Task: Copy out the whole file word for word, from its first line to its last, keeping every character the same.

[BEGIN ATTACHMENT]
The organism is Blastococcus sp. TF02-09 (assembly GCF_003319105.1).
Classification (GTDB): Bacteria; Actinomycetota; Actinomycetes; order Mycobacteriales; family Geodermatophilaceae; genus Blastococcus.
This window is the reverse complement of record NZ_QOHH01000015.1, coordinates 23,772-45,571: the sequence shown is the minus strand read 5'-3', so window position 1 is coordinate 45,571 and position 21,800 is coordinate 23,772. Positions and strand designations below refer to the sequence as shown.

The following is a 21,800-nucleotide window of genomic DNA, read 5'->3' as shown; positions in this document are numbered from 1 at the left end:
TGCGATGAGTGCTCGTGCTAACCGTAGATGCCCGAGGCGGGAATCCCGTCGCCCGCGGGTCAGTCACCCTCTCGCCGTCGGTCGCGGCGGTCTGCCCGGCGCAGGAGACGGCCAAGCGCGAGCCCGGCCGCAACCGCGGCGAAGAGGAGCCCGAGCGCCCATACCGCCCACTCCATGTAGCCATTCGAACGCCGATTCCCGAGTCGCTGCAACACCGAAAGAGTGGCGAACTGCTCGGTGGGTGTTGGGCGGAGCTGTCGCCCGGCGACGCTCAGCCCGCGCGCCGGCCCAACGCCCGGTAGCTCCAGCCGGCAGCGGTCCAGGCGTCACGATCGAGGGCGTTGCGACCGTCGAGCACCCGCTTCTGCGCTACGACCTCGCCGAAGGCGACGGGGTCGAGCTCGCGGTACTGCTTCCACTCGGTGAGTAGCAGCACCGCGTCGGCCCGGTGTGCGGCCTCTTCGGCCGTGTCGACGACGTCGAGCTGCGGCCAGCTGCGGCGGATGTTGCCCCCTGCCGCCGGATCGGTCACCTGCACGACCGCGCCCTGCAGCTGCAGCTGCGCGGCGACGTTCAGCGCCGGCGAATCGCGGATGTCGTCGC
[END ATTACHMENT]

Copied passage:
The organism is Blastococcus sp. TF02-09 (assembly GCF_003319105.1).
Classification (GTDB): Bacteria; Actinomycetota; Actinomycetes; order Mycobacteriales; family Geodermatophilaceae; genus Blastococcus.
This window is the reverse complement of record NZ_QOHH01000015.1, coordinates 23,772-45,571: the sequence shown is the minus strand read 5'-3', so window position 1 is coordinate 45,571 and position 21,800 is coordinate 23,772. Positions and strand designations below refer to the sequence as shown.

The following is a 21,800-nucleotide window of genomic DNA, read 5'->3' as shown; positions in this document are numbered from 1 at the left end:
TGCGATGAGTGCTCGTGCTAACCGTAGATGCCCGAGGCGGGAATCCCGTCGCCCGCGGGTCAGTCACCCTCTCGCCGTCGGTCGCGGCGGTCTGCCCGGCGCAGGAGACGGCCAAGCGCGAGCCCGGCCGCAACCGCGGCGAAGAGGAGCCCGAGCGCCCATACCGCCCACTCCATGTAGCCATTCGAACGCCGATTCCCGAGTCGCTGCAACACCGAAAGAGTGGCGAACTGCTCGGTGGGTGTTGGGCGGAGCTGTCGCCCGGCGACGCTCAGCCCGCGCGCCGGCCCAACGCCCGGTAGCTCCAGCCGGCAGCGGTCCAGGCGTCACGATCGAGGGCGTTGCGACCGTCGAGCACCCGCTTCTGCGCTACGACCTCGCCGAAGGCGACGGGGTCGAGCTCGCGGTACTGCTTCCACTCGGTGAGTAGCAGCACCGCGTCGGCCCGGTGTGCGGCCTCTTCGGCCGTGTCGACGACGTCGAGCTGCGGCCAGCTGCGGCGGATGTTGCCCCCTGCCGCCGGATCGGTCACCTGCACGACCGCGCCCTGCAGCTGCAGCTGCGCGGCGACGTTCAGCGCCGGCGAATCGCGGATGTCGTCGC